An Open Letter to Graduates

We’re coming up to that time of the year again. That time when we come in to work, open up our Outlook, see what’s come in overnight and realise our inbox is bursting at the seams with emails from hopeful, enthusiastic, raring to go soon-to-be graduates who aren’t sure what they want to do, where they want to do it or how they want to do it, but know they want to work in Publishing. Publishing: that big, mysterious, incredibly popular, glamorous-sounding industry. We try to offer candidates the best advice we can here at Atwood Tate, we have this lovely blog with interviews, tips and hints, we meet all candidates face to face to discuss the industry and opportunities, we spend a lot of our evenings networking, visiting publishers, going to seminars, drinks (lots of drinks!), to the London Book Fair – all so we can offer the best advice we can to candidates. But I’m going to be honest and hopefully save you a teeny bit of time… Graduates: You’re doing it wrong.

I’ll elaborate. I might even include some bullet points later on if you’re lucky. Publishing is a very broad term. There are a lot of sectors, a lot of departments and at the risk of repeating every post on this blog – a vague, hopefully exciting, future. “Publishing” isn’t a career path. You’re going to have to narrow it down, I’m afraid. I assure you now, you won’t like every job in Publishing and you won’t enjoy or be good at everything. I’m even going to go out on a limb here – you might not even like trade editorial or publicity (and you definitely won’t be promoted from Editorial Assistant to the Boss of Everyone in a month, thank you E.L. James).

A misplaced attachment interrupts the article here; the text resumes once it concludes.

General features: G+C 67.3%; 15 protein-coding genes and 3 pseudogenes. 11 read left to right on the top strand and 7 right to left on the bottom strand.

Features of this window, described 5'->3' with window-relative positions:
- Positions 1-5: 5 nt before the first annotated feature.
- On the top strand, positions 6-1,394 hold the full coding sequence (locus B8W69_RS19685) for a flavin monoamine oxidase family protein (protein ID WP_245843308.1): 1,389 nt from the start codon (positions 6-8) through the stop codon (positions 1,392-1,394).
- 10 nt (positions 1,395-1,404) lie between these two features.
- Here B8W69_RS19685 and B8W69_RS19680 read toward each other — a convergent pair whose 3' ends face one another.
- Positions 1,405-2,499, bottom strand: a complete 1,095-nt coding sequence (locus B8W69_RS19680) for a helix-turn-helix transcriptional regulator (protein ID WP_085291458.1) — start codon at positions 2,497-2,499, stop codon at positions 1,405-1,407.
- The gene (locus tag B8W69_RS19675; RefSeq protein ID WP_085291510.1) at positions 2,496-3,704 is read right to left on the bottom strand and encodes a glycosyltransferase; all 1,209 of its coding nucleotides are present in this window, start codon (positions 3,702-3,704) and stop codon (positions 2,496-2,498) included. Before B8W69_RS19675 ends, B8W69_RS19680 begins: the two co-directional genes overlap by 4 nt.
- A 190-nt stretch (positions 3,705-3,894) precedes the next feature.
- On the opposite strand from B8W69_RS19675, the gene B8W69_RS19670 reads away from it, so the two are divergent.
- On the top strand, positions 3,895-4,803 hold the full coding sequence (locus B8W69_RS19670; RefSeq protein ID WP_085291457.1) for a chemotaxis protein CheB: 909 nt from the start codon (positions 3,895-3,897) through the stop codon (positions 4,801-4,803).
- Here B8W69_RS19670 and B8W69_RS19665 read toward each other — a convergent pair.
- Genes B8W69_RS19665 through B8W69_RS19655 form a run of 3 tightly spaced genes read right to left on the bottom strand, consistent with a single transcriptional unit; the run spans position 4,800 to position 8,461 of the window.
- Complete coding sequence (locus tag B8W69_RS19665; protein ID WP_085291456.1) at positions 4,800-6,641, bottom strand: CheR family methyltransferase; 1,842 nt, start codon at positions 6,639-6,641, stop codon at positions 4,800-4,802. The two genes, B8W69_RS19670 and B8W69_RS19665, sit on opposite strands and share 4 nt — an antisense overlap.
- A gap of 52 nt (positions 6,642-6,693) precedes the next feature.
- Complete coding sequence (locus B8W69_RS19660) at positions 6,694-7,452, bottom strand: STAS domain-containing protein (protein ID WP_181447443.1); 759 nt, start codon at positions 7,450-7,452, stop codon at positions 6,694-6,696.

I don’t want this blog post to sound negative. I love that I work in recruitment for a vocational industry. People don’t work in the Publishing industry to make their millions(!), they do it because they’re passionate about it, and that enthusiasm is contagious – it’s fantastic to meet candidates who care so much about their career or future career. We care about the industry – we’ve all been there, worked in those jobs, completed those expensive internships, been the 17th person interviewed in a row for an entry level position. I assure you, no one has more empathy for you guys than us!

As promised, I’m going to bullet point this stuff out. Why are you doing it wrong?

  • A passion for books does not an Editor/Marketing/Publicity/Production Manager make. There. I said it. That’s not going to fly with hiring managers, I’m afraid. The industry is a business, not a book club. Get involved! What’s happening? Who’s buying who? What are people making? What trends are appearing and why? Go to the Book Fair, read the Bookseller online, subscribe to blogs like these. What’s selling and what isn’t? What are your opinions and predictions? Like the Kindle? Didn’t hate the Waterstones’ 3-for-2 offers? Opinions are good. Healthy. Have lots of them and share them – you might even find people that agree with you!
  • There is more to it than Trade. Some of the most exciting publishing developments are happening outside trade. STM, Academic, Educational – sure, you probably won’t meet Jacqueline Wilson for lunch or have Dan Brown on your speed dial, but the other sectors are doing things that really matter. Apps, e-learning, open access… Learn about these things, because they’re important, they’re making money and they’re making new jobs. These sectors have a really exciting future. (And a lot more vacancies!)